Sustainable building trends boost property values




In recent years, the global shift towards sustainable living has gained momentum. In South Africa, however, energy and water shortages have pushed this trend into sudden overdrive. According to David Jacobs,Rawson Properties Regional Sales Manager, more and more homeowners, real estate investors, and developers are recognising the importance of incorporating sustainable features into residential properties. By doing so, they are not only enhancing their property values, but also achieving significant reductions in long-term homeownership costs – all while contributing to the conservation of South Africa’s unique and diverse environment.

Alternative Energy Sources
One of the most significant trends shaping sustainable building in South Africa is the integration of alternative energy sources. With abundant sunlight, solar energy has become the most popular choice for homeowners looking to reduce their reliance on the traditional power grid and free themselves from ongoing loadshedding. “Homes with established solar systems are also highly sought-after, providing an invaluable edge for sellers looking to stand out in today’s competitive market,” says Jacobs.

Waterwise Gardens 
In a country where water scarcity is a pressing issue, it stands to reason that waterwise gardens are gaining popularity.“Drought-resistant, indigenous landscaping has become very trendy,” says Jacobs. “It not only reduces water consumption, but also needs less maintenance than traditional gardens with equally beautiful results, offering homeowners a combination of economic, environmental and lifestyle benefits.”

Rainwater Harvesting
Rainwater harvesting systems, coupled with greywater reuse, have also become popular with South African homeowners and investors.

“Collecting rainwater and greywater for non-potable3-Dec-18-2023-11-39-07-0955-AM uses like irrigation and flushing toilets helps homeowners reduce their reliance on municipal water sources and minimise the impact of water restrictions,” says Jacobs. “This not only reduces a property’s environmental footprint, but also the owner’s monthly utility bills – something cost-conscious property buyers are increasingly aware of.”

Sustainable Building Materials
According to Jacobs, South Africa is currently experiencing a surge in the use of sustainable building materials that prioritize eco-friendliness without compromising structural integrity. “Builders, developers and home renovators are intentionally choosing materials with low environmental impact, like recycled steel, reclaimed wood, and bamboo – all of which are renewable and contribute to a lower carbon footprint,” he says. “We’re also seeing some innovative uses of materials like hempcrete as a sustainable, non-structural concrete alternative – an important step towards reducing our reliance on non-renewable resources like building sand and gravel.”

The benefits of using sustainable building materials extend well beyond the construction phase, typically providing better insulation and temperature regulation than traditional alternatives, with a more contemporary design aesthetic. “A lot of buyers are very conscious of these benefits, actively seeking homes that support a more sustainable lifestyle. That can make all the difference to a sale in the current buyers’ market,” says Jacobs.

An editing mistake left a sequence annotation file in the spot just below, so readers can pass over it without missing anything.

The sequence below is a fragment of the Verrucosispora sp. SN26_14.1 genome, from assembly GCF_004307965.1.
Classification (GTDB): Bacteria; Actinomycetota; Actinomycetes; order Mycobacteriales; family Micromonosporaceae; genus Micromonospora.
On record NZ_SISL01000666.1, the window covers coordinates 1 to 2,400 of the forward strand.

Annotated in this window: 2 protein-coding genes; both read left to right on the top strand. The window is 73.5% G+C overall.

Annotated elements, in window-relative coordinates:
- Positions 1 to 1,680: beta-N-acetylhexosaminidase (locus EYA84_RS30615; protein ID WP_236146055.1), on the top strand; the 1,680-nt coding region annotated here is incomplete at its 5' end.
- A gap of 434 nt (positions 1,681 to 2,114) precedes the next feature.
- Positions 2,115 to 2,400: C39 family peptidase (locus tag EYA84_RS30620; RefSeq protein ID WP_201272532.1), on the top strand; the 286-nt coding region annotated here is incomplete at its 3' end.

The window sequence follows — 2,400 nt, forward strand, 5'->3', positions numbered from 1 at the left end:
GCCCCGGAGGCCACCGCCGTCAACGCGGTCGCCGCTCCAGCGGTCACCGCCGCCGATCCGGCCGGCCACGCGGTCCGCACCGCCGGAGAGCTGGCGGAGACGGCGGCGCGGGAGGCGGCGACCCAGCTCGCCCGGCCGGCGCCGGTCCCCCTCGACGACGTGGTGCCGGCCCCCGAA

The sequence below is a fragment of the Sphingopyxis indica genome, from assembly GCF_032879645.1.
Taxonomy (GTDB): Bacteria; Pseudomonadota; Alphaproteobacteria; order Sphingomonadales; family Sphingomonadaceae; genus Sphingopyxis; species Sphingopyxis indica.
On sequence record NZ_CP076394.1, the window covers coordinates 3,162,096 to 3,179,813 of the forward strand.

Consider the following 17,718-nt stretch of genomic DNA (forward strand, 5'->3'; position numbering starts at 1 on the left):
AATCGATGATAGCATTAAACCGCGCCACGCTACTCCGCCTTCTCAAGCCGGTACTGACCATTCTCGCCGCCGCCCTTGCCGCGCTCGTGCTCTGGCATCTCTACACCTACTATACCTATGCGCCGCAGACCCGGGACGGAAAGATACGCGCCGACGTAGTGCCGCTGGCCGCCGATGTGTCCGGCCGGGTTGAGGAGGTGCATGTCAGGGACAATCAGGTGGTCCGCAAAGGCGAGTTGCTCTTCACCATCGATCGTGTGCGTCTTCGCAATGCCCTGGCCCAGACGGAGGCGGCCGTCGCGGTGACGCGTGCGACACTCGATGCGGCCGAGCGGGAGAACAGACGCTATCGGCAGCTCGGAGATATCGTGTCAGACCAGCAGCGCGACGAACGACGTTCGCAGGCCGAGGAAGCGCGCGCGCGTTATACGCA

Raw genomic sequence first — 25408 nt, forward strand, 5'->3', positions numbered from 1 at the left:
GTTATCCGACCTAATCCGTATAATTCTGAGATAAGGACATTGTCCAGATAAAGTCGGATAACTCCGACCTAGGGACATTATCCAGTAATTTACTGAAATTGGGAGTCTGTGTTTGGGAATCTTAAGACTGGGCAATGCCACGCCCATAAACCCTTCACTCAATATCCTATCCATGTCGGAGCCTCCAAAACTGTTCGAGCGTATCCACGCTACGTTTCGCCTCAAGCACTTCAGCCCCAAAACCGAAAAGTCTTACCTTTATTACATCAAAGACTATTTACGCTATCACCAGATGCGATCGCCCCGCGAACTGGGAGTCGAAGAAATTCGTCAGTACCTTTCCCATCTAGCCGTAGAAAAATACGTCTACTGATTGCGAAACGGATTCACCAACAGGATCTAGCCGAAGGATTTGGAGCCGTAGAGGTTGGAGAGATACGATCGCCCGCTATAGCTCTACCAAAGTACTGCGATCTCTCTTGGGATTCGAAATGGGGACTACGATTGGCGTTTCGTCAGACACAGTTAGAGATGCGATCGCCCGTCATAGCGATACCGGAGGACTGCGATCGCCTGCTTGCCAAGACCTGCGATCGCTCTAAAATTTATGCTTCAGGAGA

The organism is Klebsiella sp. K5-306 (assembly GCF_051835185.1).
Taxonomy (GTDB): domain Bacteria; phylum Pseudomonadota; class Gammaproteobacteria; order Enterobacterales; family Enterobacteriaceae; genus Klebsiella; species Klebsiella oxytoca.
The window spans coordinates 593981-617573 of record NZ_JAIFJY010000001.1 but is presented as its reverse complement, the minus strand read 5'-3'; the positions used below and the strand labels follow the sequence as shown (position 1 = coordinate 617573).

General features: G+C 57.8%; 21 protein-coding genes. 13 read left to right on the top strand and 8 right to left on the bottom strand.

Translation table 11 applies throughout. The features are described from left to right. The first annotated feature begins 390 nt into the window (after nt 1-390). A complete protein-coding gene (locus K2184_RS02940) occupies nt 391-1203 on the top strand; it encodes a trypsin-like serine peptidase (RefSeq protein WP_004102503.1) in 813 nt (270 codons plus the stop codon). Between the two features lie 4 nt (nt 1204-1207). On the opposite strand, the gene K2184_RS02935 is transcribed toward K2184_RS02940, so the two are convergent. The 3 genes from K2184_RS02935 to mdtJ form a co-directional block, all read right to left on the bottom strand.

Energy-Efficient Appliances and Smart Home Integration
Incorporating energy-efficient fittings and smart home technologies is another trend shaping sustainable living in South African homes. Reabow says LED lighting, energy-efficient HVAC systems, and intelligent home automation have all risen in popularity as demand for energy efficiency has grown. “Buyers are looking for homes with low energy consumption to reduce their utility bills, and also to make solar installations more effective,” he says.

“Smart home integration makes this easier, combining automated lighting and security systems with energy monitoring and management to help homeowners actively optimize their energy usage.” This, Jacobs says, not only elevates a property’s value, but also provides another unique selling point with which to capture potential buyers’ attention.

The adoption of sustainable building practices in South Africa is not just a response to environmental concerns and energy and water shortages. It’s also a strategic move to enhance residential property values.  As the real estate landscape evolves, incorporating these sustainable trends not only positions properties as responsible and forward-thinking but also ensures long-term financial benefits for homeowners and investors. “With increased awareness, and a shift towards sustainable living, the fusion of green features with residential properties is set to become the new standard, transforming the real estate market in South Africa for the better,” says Jacobs.





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David Jacobs

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